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Surface and Subsurface Manifestations of Gas Movement through a North-South Transect of the Northern Gulf Of Mexico


Jean Whelan1, Deet Schumacher2, Harry Roberts3, Larry Cathles4 and Steven Losh4

1Department of Marine Chemistry and Geochemistry, Woods Hole Oceanographic Institution, Woods Hole, MA 02543, USA

2ESRI, Merrill Engineering Bldg, University of Utah, Salt Lake City, Utah 84112

3Coastal Studies Institute, Louisiana State University, Baton Rouge, LA 70703

4Department of Geological Sciences, Snee Hall, Cornell University, Ithaca, N.Y. 14853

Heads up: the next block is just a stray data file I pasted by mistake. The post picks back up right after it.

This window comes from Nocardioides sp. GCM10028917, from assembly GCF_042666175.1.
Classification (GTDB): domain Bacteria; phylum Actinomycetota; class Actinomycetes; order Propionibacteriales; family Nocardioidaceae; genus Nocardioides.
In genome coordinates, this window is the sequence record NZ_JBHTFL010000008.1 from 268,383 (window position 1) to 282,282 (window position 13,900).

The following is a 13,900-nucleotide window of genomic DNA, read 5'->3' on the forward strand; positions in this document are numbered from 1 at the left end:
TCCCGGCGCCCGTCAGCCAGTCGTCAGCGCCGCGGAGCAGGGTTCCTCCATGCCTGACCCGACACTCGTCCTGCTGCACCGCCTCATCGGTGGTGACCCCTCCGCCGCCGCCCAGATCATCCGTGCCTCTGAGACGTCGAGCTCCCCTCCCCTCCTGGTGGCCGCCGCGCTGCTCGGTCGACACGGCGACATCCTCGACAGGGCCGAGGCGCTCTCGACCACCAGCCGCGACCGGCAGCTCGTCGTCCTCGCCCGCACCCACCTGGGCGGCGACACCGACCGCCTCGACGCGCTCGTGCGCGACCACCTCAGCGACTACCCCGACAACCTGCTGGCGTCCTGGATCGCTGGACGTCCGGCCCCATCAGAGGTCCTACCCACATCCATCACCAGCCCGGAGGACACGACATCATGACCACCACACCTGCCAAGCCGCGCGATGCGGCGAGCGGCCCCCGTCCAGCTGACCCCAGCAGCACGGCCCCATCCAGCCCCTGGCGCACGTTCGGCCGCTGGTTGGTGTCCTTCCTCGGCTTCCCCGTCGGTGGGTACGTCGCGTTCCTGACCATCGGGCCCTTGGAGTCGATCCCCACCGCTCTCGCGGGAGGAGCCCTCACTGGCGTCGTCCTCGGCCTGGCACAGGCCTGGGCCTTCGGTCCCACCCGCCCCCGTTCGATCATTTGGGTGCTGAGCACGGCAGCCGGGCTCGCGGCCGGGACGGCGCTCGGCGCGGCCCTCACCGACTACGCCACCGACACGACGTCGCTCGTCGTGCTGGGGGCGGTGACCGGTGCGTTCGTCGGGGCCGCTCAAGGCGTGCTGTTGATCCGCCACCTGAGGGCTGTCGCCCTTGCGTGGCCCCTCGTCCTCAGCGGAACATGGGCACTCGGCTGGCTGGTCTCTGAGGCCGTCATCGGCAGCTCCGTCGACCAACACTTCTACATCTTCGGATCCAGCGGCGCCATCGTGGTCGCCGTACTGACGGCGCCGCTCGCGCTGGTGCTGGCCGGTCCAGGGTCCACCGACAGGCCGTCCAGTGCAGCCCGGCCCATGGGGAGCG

Large volumes of gas appear to have vented through a north-south transect of the offshore northern Gulf of Mexico. The specific sites of venting are generally highly localized and possibly episodic making the actual hydrocarbon fluxes involved difficult to estimate. This venting gas has caused significant changes in compositions of reservoired oils, both in the past (on the continental shelf) and at the present time (in reservoirs to the south). This upward gas movement produces a number of interesting effects at the seafloor, including support of a prolific and diverse biological community, formation of seafloor gas hydrates, and sometimes massive disruption of the subsurface and surface sediments including ejection of fossils from older deeper sediments to the modern seafloor. In some cases, methane gas bubbles appear to be vented directly into the atmosphere, possibly providing a deep sea source of the greenhouse gas, methane. Natural oil slicks are formed across the sea surface which can be followed for miles. An overview will be presented focusing on the effects of this migrating gas in the subsurface and its related surface sediment manifestations.